Wednesday, December 12, 2012

Mass shootings in America: We're learning to live with it

Jacob Tyler Roberts, the 22 year old kid who went on a killing spree in Clackamas Town Center last night, worked at a gyro shop downtown.  He lived off 82nd Street, south of Flavel.  About five miles from my home.  According to people who knew him he didn't seem the type.  But he killed a hospice nurse and a father and he severely wounded a 15-year-old girl.  More evidence of a troubling truth:  anyone can snap.

Gun violence occurs daily in these United States, so it is difficult to categorize the various forms it takes.  Some things just don't make the national news.  Like the thing that went down in Tulare County two days ago.  But if we use a reasonably restrictive definition --say incidents in which a crazed killer opens fire at anonymous victims in a crowded community gathering place --there have been three such this year.  Besides this thing in Clackamas, there was the thing in Wisconsin back in August when that Nazi shot up a Sikh temple.  And there was that thing at the cinema in Colorado in July.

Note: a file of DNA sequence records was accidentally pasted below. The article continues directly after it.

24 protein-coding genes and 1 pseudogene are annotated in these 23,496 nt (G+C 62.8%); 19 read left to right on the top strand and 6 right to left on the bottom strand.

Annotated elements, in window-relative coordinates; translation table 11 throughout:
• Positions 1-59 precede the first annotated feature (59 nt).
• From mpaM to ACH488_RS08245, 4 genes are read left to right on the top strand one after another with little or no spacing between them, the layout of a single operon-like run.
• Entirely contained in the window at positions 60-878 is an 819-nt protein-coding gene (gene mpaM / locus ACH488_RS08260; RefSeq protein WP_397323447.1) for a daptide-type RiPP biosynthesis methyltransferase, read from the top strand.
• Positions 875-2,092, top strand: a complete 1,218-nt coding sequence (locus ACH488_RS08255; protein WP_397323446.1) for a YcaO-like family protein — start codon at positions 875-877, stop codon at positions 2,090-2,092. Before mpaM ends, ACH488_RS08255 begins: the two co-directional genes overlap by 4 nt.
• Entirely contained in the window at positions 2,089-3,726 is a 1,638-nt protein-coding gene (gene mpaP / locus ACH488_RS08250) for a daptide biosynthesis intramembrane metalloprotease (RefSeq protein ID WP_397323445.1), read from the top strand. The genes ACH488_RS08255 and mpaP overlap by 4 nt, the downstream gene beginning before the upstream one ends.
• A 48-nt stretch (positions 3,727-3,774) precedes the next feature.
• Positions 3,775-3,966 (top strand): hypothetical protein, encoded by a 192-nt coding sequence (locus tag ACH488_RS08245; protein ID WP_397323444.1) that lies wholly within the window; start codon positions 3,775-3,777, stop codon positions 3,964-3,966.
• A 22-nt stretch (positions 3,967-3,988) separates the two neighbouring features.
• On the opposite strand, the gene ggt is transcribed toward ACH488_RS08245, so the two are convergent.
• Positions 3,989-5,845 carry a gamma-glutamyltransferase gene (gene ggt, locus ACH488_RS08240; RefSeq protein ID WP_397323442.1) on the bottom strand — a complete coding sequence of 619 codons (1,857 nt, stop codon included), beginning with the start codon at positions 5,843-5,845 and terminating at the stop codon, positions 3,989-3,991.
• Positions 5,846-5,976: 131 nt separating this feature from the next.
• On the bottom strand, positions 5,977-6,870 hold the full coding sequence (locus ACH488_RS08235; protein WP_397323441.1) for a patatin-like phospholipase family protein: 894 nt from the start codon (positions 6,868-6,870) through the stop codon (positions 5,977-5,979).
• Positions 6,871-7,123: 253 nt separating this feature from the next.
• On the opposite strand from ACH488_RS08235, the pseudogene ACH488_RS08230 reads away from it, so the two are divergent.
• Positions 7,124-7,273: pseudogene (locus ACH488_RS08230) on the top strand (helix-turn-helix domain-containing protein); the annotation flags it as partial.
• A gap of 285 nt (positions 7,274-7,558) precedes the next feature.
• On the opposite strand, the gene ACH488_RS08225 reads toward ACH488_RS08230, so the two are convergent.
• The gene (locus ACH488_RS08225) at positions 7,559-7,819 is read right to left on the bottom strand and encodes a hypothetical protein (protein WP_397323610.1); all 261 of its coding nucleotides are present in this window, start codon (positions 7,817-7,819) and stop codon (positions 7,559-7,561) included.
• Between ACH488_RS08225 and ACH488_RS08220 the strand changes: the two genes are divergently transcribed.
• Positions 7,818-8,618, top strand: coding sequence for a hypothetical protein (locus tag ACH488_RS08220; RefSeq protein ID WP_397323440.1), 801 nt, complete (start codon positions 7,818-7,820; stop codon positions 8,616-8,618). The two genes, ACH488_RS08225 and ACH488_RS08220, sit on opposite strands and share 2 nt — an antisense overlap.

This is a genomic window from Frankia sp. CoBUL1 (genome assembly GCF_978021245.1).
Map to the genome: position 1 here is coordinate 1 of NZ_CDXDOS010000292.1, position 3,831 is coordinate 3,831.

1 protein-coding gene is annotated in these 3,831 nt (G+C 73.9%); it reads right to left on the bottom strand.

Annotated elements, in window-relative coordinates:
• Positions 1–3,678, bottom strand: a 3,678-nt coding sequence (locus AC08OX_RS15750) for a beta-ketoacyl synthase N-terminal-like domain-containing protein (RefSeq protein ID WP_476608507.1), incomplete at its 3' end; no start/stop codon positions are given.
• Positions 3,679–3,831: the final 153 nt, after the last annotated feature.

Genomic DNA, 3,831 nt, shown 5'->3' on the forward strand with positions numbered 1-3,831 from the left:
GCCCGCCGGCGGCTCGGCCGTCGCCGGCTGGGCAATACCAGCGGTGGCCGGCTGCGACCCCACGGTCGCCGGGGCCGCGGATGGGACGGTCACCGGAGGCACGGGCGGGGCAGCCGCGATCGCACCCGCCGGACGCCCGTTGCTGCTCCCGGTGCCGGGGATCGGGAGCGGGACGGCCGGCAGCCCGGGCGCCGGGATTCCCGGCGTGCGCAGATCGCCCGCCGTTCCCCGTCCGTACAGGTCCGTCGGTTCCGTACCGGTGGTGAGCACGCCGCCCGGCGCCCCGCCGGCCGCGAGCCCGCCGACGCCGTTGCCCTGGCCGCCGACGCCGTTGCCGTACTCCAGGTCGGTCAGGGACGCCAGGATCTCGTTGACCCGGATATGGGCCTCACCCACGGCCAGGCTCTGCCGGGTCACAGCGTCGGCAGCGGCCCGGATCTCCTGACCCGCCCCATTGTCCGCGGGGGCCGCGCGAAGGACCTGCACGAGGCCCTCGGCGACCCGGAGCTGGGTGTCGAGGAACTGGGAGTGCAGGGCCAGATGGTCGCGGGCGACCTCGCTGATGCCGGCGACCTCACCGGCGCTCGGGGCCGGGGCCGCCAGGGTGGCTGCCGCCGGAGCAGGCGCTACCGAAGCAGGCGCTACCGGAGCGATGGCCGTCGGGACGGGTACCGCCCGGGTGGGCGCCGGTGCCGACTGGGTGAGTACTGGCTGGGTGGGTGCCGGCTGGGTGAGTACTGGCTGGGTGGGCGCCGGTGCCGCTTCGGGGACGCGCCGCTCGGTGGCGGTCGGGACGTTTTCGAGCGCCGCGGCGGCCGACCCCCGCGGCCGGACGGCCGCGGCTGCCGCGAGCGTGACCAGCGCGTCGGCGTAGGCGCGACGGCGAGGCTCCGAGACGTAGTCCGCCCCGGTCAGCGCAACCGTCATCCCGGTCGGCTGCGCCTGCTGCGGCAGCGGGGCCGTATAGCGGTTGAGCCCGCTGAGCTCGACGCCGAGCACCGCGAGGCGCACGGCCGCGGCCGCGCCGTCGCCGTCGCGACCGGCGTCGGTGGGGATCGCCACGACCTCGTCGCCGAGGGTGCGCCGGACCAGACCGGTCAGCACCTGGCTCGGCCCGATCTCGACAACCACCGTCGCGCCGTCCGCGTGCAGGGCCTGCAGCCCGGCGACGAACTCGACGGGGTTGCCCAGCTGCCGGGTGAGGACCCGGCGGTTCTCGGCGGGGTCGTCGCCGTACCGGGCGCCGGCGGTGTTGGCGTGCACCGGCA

As I said back then, random gun killings are a part of our American way of life.  So-called Second Amendment advocates have won the public debate.  In this country, there will be no restrictions on lethal weaponry.

So, unless and until we can find another solution, we're going to have to learn to live with occasional random mass murders.

But we seem to be getting better at it.

(I wish State Senator Ginny Burdick all the luck in the world with her efforts.  But I don't hold out much hope.)
It makes no difference what men think of war, said the judge. War endures. As well ask men what they think of stone. War was always here. Before man was, war waited for him. The ultimate trade awaiting its ultimate practitioner. That is the way it was and will be....  War is the ultimate game because war is at last a forcing of the unity of existence. War is god. --Blood Meridian, Cormac McCarthy

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